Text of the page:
Town are not bad boys

FAR from being the bad boys their recent record might suggest, Ipswich are actually good guys in the great scheme of things.Portman Road officials have been left as red-faced as the card shown to defender Fabian Wilnis for two bookable offences in the midweek draw at Plymouth.

By Mel Henderson

FAR from being the bad boys their recent record might suggest, Ipswich are actually good guys in the great scheme of things.

Portman Road officials have been left as red-faced as the card shown to defender Fabian Wilnis for two bookable offences in the midweek draw at Plymouth.

Chairman David Sheepshanks and manager Jim Magilton have both protested that Town do not deserve to be labelled the Championship's worst offenders with more cautions, 46, to their name than any of their rivals.

They are anxious that the club's previous disciplinary record, surely one of the best in the history of football, is not forgotten.

Ipswich have had to fork out £15,000 in fines - the £5,000 they were fined for collecting six yellow cards at Southend was doubled when the same thing happened at Plymouth - and the cash penalty will continue to increase unless they improve.

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Wilnis has created a new record as the first Town player to be sent off three times, but that statistic pales into insignificance when compared to those of the game's most notorious hard men.

And when you consider that Ipswich have had only 53 players sent off since the club turned professional in 1936, it is no surprise that they would rather attribute their current crime count to over-fussy refereeing than a new, more aggressive approach by their players.

To put Town's all-time record into perspective, if you add the personal stats of just five of the game's worst individual offenders the total is higher than the Blues' 53 over more than 70 years.

Roy McDonough, Vinnie Jones, Dennis Wise, Patrick Vieira and Roy Keane amassed a staggering 68 red cards between them.

Only French midfielder Vieira is still playing, for Inter Milan, so he could yet add to the 12 he has collected so far.

He was sent off nine times while playing for Arsenal, including in successive games, once with Juventus, once for his country and once for his current club.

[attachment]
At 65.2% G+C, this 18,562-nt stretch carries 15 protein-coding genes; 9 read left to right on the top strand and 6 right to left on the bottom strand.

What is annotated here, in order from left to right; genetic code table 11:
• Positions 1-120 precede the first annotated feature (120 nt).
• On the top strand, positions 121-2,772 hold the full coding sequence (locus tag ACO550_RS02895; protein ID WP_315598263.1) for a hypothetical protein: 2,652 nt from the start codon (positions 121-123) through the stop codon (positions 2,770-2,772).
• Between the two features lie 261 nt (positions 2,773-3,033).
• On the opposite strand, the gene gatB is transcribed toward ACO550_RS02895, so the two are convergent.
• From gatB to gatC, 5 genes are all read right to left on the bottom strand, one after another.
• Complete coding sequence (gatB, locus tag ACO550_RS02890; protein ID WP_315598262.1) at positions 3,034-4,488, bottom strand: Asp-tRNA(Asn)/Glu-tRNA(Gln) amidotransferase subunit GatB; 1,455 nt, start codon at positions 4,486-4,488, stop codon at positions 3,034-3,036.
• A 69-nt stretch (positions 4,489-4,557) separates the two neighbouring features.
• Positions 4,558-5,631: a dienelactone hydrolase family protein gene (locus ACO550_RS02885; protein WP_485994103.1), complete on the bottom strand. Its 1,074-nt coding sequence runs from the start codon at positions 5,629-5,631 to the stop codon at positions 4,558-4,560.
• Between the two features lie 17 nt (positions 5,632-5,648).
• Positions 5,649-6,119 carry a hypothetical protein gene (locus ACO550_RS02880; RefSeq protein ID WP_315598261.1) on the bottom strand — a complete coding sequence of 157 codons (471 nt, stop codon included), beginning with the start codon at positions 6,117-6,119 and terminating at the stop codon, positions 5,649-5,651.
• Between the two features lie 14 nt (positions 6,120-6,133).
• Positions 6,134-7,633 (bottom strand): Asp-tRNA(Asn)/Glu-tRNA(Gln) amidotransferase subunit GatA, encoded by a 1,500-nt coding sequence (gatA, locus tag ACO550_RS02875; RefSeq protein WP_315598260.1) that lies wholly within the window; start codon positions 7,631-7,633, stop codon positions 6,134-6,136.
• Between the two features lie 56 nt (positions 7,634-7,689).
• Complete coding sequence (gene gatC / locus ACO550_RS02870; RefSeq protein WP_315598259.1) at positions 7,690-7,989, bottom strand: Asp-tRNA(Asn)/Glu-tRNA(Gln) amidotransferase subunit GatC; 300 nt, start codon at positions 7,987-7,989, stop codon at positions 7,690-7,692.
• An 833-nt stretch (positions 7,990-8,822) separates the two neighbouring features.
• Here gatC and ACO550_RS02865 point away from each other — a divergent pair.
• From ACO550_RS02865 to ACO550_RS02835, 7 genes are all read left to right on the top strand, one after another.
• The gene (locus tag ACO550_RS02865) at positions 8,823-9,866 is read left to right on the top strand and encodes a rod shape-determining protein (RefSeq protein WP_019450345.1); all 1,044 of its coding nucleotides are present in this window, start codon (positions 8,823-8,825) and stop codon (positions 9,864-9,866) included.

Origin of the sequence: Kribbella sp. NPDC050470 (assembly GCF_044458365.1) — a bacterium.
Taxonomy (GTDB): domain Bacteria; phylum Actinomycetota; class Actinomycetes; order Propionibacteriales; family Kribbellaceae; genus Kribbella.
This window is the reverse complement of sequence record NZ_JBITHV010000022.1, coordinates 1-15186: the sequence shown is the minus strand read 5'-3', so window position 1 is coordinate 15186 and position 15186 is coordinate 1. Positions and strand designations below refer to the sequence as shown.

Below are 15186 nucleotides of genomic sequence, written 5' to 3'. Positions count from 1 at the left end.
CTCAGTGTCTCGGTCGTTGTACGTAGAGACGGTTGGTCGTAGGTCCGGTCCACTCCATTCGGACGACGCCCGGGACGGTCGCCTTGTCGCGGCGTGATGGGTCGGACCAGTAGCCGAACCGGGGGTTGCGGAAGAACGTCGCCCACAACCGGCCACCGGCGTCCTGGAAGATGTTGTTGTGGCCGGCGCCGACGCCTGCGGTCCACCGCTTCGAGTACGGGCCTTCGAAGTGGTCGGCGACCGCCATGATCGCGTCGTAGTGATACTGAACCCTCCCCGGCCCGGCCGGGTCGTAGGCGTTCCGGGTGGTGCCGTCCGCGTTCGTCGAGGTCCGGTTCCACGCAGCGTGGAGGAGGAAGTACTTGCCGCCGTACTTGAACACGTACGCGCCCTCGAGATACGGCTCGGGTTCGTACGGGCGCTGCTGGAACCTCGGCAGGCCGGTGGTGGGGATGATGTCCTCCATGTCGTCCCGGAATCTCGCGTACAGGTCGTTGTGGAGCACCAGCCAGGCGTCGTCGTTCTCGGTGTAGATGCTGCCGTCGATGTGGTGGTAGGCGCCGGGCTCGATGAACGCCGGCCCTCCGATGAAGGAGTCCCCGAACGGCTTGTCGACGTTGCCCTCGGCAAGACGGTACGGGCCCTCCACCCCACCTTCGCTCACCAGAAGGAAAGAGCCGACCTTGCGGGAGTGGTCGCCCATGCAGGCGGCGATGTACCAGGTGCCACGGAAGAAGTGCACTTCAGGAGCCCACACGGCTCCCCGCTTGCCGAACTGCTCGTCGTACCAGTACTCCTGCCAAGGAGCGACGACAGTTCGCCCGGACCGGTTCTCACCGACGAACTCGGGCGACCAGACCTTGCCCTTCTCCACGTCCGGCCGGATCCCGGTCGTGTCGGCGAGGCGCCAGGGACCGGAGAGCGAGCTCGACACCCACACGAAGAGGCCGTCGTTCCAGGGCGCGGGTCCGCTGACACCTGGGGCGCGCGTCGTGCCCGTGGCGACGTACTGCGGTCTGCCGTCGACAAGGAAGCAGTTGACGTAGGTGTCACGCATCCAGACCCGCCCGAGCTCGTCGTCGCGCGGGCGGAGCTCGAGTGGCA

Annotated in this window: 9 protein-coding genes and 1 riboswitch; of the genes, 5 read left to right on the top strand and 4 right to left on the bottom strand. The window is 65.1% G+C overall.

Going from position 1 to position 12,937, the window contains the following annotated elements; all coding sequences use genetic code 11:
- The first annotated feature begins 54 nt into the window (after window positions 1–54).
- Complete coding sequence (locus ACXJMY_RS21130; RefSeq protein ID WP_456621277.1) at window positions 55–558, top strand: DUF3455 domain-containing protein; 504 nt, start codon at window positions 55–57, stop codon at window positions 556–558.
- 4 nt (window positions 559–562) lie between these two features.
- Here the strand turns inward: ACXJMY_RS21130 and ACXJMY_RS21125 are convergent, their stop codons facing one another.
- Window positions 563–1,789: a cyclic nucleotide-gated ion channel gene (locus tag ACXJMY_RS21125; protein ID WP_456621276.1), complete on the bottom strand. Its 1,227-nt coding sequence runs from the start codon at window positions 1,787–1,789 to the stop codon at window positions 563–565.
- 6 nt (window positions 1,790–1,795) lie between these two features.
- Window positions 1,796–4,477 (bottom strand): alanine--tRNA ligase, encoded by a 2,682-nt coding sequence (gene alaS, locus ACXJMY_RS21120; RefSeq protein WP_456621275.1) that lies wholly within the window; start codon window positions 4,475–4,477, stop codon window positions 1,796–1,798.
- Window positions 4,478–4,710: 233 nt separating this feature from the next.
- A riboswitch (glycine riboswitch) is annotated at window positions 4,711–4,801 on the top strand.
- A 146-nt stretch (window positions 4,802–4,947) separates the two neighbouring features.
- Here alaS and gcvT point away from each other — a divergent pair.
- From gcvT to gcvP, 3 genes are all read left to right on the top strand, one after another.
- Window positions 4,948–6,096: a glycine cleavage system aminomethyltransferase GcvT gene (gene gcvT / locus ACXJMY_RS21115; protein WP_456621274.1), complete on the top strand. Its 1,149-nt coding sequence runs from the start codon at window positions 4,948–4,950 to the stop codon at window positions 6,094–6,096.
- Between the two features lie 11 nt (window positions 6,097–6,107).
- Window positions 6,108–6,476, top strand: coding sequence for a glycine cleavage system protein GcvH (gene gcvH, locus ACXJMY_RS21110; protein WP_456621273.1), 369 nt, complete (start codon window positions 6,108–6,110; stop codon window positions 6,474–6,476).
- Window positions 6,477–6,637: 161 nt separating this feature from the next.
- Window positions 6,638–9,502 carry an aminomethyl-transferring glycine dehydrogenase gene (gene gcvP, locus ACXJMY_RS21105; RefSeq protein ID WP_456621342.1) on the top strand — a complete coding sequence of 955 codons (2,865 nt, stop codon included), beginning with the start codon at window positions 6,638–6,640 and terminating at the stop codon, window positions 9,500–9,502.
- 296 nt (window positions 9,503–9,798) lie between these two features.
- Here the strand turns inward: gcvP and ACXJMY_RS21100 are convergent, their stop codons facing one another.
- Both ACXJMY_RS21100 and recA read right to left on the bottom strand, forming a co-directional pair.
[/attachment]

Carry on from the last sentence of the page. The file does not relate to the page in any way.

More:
But there is surely no way he will overhaul ex-Colchester player and manager McDonough, who was first into the team bath on an amazing 21 occasions.

McDonough, an uncompromising striker who also played for Exeter and Cambridge, had two spells with Southend and it was in his second that he fell foul of officialdom on a regular basis.

Keane was dismissed on 11 occasions, all of them after transferring from Nottingham Forest to become one of the most influential captains in Manchester United's glittering history.

There were no further blemishes on his record when he finished his playing days with a short spell at boyhood favourites Celtic and now that he has turned to management with Sunderland, today's visitors to Norwich, he has managed to steer clear of controversy.

Another comparative newcomer to management, Dennis Wise, collected 12 red cards in a career that took him from Wimbledon to Chelsea and then on to Leicester, Millwall, where he was player-boss, Southampton and Coventry.

Footballer-turned-Holywood-star Vinnie Jones was another member of the self-styled Crazy Gang who piloted the Dons into the big-time and to FA Cup glory in 1988.

Jones was sent off a dozen times and also earned himself a place in the history books when he was booked within three seconds of the kick-off when playing for Chelsea against previous club Sheffield United at Stamford Bridge in 1992.

While Fabian Wilnis has been unfortunate enough to rewrite the Ipswich stats, his is hardly a record to warrant a place anywhere near those of the afore-mentioned bad boys.

And when it comes to red cards per club, Ipswich's 53 since 1936 looks almost saintly next to that of Arsenal's during ten years of Arsene Wenger's management.

Their 'sinners', of whom Vieira has been by far the most prominent, have exceeded that figure and in February last year their list of shame amounted to 58 dismissals.

But even the Gunners are nowhere near as bad as some people would have you believe, since they were also crowned Fair Play champions in both the 2003-2004 and 2004-2005 seasons, and only missed out on a hat-trick of successive honours when they finished second to Charlton last term.

Talking of Fair Play titles, we should not forget that Ipswich's prominent finish in 2002 reaped its reward in the shape of a 'back door' route into the UEFA Cup.

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